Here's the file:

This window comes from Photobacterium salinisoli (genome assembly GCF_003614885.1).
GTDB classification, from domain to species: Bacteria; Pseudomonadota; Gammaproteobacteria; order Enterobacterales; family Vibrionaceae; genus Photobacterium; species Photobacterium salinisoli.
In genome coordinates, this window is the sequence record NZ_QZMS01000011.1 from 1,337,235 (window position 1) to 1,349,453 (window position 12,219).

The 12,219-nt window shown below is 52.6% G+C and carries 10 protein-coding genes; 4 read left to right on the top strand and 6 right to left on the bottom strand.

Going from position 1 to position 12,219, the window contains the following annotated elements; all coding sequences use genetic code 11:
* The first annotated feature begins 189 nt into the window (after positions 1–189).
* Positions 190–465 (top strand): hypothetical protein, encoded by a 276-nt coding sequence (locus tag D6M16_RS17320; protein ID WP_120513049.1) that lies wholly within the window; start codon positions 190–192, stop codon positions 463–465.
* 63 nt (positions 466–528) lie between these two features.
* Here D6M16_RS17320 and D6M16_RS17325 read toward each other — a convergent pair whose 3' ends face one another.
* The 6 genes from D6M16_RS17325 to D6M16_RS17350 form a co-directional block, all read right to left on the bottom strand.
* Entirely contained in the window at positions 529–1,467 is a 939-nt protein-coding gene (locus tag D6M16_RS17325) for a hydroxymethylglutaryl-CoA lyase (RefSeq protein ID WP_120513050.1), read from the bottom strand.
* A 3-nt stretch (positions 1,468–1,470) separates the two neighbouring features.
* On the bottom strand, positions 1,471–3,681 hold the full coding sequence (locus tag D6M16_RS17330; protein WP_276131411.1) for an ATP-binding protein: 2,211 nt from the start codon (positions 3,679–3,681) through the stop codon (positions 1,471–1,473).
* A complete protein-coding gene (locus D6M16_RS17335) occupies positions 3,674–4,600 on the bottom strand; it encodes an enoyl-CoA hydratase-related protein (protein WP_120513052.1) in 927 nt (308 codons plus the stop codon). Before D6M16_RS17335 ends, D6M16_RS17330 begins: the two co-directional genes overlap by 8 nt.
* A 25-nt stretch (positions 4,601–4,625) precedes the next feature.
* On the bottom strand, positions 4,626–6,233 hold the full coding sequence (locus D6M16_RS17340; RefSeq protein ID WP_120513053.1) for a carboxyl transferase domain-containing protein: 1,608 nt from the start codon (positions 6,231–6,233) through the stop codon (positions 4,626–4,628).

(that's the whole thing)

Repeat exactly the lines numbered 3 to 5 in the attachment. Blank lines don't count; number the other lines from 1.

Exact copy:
In genome coordinates, this window is the sequence record NZ_QZMS01000011.1 from 1,337,235 (window position 1) to 1,349,453 (window position 12,219).

The 12,219-nt window shown below is 52.6% G+C and carries 10 protein-coding genes; 4 read left to right on the top strand and 6 right to left on the bottom strand.

Going from position 1 to position 12,219, the window contains the following annotated elements; all coding sequences use genetic code 11: